By Reinhard Joas, Managing Principal, Ramboll, May 2017.
An integral part of modern life, chemicals are used in a wide variety of products. However, the traditional model
for selling chemicals is based on a conflict of interests. Suppliers sell them in bulk, aiming to sell as much as possible because, as every salesman knows, the more you sell, the more you earn. On the other side, the buyers of the chemicals want to use as little as possible. Not only does this model reward the inefficient use of chemicals, it can also cause environmental hazards and compromise human safety.
Chemical leasing turns this model upside down. Instead of selling chemicals by volume (such as litres or tonnes), suppliers provide a value-added service to users, who then pay only for the service rendered – for example, the number of parts painted or the amount of water treated. In this way, both parties have a commercial and economic interest to do the job using the fewest chemicals possible.
This is a win-win situation. It increases the efficient use of chemicals because both supplier and user collaborate to lower the amounts for both. It also improves the economic and environmental performance of companies, and
reduces human health risks brought about by the use of chemicals.
A unique opportunity
The United Nations Industrial Development Organization (UNIDO), together with the Austrian government, introduced the chemical leasing concept in 2005, and late last year Ramboll was present at the signing of an international joint declaration on chemical leasing.
Ramboll’s unique offering provides a wide range of managerial and consultancy services for companies wishing to use the leasing concept. For instance, we ensure that they meet all the appropriate sustainability criteria for chemical leasing and subsequently provide the relevant certification; this certification is similar to the ISO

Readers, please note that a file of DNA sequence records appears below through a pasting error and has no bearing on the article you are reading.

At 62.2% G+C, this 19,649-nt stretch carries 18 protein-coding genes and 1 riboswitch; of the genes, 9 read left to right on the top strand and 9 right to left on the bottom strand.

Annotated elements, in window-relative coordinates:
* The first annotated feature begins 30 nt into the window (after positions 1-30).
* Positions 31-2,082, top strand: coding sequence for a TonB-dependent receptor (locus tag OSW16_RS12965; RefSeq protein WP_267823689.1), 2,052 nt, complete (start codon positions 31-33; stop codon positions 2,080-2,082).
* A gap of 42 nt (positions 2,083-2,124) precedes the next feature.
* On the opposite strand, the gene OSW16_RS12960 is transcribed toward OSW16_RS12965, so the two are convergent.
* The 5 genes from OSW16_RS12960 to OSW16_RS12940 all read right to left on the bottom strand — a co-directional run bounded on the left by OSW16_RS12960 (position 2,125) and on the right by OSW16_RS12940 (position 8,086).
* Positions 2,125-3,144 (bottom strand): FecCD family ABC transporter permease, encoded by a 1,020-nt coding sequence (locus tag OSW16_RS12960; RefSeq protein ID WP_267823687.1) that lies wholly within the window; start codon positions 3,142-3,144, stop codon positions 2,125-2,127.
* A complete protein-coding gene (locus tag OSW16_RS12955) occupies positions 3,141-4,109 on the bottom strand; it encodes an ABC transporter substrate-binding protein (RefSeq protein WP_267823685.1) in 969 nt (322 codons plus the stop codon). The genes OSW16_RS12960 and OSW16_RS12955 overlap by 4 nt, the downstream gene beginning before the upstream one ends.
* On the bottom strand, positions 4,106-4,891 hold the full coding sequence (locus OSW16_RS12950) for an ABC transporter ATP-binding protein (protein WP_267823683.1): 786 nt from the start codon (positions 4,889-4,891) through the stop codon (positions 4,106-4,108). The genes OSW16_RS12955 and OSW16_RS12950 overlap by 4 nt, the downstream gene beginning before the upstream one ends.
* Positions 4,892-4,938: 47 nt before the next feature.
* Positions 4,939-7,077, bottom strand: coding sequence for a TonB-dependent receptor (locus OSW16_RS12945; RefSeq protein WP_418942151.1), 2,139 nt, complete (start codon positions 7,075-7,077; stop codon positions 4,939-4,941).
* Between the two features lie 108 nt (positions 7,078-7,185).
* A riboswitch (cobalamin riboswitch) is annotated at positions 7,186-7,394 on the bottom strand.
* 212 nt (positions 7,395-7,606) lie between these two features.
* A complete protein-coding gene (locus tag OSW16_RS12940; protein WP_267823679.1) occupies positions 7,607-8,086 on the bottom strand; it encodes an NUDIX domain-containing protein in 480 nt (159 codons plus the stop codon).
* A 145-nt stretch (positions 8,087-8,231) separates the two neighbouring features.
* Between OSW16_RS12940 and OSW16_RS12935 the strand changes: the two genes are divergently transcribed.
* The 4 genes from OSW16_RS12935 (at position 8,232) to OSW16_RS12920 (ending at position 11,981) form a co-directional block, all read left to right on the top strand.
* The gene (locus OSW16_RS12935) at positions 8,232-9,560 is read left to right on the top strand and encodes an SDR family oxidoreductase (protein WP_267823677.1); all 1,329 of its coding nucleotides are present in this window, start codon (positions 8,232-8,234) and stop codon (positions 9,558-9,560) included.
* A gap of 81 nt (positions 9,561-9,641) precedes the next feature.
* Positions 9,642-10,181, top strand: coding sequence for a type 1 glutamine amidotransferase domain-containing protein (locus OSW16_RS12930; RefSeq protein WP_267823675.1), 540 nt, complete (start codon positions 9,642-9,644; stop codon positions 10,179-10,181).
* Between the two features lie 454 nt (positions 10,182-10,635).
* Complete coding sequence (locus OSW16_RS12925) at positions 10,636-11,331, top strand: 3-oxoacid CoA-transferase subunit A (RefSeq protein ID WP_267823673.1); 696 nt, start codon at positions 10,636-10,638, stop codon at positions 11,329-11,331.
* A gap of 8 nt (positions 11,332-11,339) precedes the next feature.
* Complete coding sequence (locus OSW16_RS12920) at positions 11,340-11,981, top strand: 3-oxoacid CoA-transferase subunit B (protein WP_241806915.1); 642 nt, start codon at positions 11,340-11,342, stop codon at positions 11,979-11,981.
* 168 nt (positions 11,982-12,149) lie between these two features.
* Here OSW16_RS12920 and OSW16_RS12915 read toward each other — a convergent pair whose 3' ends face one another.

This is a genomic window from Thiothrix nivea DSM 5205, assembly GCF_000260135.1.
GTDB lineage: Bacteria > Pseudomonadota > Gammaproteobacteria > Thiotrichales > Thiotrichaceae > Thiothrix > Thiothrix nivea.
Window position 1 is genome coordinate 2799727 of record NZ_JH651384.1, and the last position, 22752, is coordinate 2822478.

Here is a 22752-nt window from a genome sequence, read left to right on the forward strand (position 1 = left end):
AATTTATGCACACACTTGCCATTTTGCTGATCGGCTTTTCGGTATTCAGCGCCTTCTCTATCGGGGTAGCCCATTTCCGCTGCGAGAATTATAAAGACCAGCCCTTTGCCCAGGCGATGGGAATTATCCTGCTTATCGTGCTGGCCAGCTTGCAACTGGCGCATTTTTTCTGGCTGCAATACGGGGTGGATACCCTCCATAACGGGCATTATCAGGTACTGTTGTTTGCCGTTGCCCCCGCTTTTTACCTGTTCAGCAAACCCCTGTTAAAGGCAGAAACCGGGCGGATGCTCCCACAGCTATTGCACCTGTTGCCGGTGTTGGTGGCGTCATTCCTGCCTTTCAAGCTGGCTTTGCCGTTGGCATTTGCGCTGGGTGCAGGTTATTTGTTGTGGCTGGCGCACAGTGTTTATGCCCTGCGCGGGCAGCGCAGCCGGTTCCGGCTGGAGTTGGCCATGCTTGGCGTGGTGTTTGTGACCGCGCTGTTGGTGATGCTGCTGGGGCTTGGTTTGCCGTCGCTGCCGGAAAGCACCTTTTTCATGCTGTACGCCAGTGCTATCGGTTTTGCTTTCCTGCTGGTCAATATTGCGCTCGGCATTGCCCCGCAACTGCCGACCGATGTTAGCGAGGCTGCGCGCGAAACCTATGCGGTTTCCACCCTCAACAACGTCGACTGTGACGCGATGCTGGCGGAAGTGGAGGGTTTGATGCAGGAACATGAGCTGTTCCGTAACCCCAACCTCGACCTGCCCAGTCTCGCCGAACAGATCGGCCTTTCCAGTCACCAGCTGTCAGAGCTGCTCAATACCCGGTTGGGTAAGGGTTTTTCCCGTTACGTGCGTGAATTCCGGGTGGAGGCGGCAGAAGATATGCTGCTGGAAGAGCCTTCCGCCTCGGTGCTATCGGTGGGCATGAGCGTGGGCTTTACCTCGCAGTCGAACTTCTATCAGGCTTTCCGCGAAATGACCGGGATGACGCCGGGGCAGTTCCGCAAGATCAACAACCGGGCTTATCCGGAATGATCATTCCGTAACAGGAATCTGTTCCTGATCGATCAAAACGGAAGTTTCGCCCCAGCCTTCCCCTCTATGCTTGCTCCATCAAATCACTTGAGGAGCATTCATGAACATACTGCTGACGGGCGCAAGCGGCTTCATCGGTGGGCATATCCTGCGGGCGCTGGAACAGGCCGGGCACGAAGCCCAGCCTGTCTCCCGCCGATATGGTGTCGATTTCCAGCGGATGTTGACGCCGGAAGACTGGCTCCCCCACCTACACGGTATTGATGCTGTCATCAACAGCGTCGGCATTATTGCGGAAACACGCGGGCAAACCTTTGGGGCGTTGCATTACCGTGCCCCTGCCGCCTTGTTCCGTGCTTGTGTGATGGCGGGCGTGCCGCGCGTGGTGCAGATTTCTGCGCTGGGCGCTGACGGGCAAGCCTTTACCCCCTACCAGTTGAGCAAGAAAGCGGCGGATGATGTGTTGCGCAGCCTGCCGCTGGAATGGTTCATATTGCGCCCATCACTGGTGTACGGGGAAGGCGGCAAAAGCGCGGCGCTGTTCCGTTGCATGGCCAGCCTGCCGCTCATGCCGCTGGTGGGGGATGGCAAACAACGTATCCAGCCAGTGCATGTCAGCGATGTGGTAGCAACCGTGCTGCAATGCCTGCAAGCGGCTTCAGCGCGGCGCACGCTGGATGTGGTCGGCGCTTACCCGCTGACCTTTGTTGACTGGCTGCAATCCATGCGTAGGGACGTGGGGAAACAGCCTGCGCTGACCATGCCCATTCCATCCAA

standards such as the 14,000 family that measures environmental responsibility.
We also use our broad consulting experience to advise clients and support them with market studies, contracts, environmental assessments and so on. For example, we have recently advised Safechem, a German subsidiary of Dow, on the implementation of its leasing model, which helps clients with cost transparency and economic value.
By utilising this approach, Ramboll is helping transform an outdated business model, marking a paradigm shift from the selling of chemical goods to the delivery of chemical services that will ultimately lead to more efficient use of chemicals. If we are to ensure a sustainable future, then sustainable chemical management is vital. Chemical leasing is the answer.
According to a UNIDO study, chemical leasing can provide companies with substantial economic and environmental benefits. In the industrial cleaning sector, for example, companies that consume more than 2.6 million tonnes of chemicals per year could save up to 1.2 million tonnes of solvents and cleaning agents.
The study also suggests that some companies could potentially see a reduction of waste and emissions by more than 100,000 tonnes per year, as well as energy savings of at least 300,000 tonnes of CO2 equivalents. There are also significant health benefits for workers due to reduced exposure.